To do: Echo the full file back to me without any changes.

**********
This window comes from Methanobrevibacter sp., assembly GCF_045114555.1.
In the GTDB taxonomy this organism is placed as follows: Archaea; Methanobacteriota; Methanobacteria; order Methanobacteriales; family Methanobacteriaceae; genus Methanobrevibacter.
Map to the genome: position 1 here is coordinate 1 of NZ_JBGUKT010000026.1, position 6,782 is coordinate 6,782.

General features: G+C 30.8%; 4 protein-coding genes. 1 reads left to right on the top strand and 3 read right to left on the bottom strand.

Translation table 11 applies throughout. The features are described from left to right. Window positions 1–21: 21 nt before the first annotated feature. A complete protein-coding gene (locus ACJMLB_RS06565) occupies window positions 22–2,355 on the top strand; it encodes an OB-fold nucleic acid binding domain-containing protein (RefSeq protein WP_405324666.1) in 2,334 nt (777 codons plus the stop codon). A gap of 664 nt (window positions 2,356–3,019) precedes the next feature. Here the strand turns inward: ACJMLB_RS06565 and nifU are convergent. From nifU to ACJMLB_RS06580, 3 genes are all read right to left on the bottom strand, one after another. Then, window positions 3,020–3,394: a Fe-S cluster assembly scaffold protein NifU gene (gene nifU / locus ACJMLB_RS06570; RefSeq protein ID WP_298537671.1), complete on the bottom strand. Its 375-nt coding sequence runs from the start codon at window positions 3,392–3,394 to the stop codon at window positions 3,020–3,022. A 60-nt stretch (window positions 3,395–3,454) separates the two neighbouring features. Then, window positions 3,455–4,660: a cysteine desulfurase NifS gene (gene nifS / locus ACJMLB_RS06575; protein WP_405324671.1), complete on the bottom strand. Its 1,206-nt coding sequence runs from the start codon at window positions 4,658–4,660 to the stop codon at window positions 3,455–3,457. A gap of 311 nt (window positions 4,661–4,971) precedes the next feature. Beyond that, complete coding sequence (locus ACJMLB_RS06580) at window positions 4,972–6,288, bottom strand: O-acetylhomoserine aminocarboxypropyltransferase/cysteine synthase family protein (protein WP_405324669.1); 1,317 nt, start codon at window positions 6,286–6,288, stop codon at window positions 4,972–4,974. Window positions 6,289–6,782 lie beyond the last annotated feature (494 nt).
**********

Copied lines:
This window comes from Methanobrevibacter sp., assembly GCF_045114555.1.
In the GTDB taxonomy this organism is placed as follows: Archaea; Methanobacteriota; Methanobacteria; order Methanobacteriales; family Methanobacteriaceae; genus Methanobrevibacter.
Map to the genome: position 1 here is coordinate 1 of NZ_JBGUKT010000026.1, position 6,782 is coordinate 6,782.

General features: G+C 30.8%; 4 protein-coding genes. 1 reads left to right on the top strand and 3 read right to left on the bottom strand.

Translation table 11 applies throughout. The features are described from left to right. Window positions 1–21: 21 nt before the first annotated feature. A complete protein-coding gene (locus ACJMLB_RS06565) occupies window positions 22–2,355 on the top strand; it encodes an OB-fold nucleic acid binding domain-containing protein (RefSeq protein WP_405324666.1) in 2,334 nt (777 codons plus the stop codon). A gap of 664 nt (window positions 2,356–3,019) precedes the next feature. Here the strand turns inward: ACJMLB_RS06565 and nifU are convergent. From nifU to ACJMLB_RS06580, 3 genes are all read right to left on the bottom strand, one after another. Then, window positions 3,020–3,394: a Fe-S cluster assembly scaffold protein NifU gene (gene nifU / locus ACJMLB_RS06570; RefSeq protein ID WP_298537671.1), complete on the bottom strand. Its 375-nt coding sequence runs from the start codon at window positions 3,392–3,394 to the stop codon at window positions 3,020–3,022. A 60-nt stretch (window positions 3,395–3,454) separates the two neighbouring features. Then, window positions 3,455–4,660: a cysteine desulfurase NifS gene (gene nifS / locus ACJMLB_RS06575; protein WP_405324671.1), complete on the bottom strand. Its 1,206-nt coding sequence runs from the start codon at window positions 4,658–4,660 to the stop codon at window positions 3,455–3,457. A gap of 311 nt (window positions 4,661–4,971) precedes the next feature. Beyond that, complete coding sequence (locus ACJMLB_RS06580) at window positions 4,972–6,288, bottom strand: O-acetylhomoserine aminocarboxypropyltransferase/cysteine synthase family protein (protein WP_405324669.1); 1,317 nt, start codon at window positions 6,286–6,288, stop codon at window positions 4,972–4,974. Window positions 6,289–6,782 lie beyond the last annotated feature (494 nt).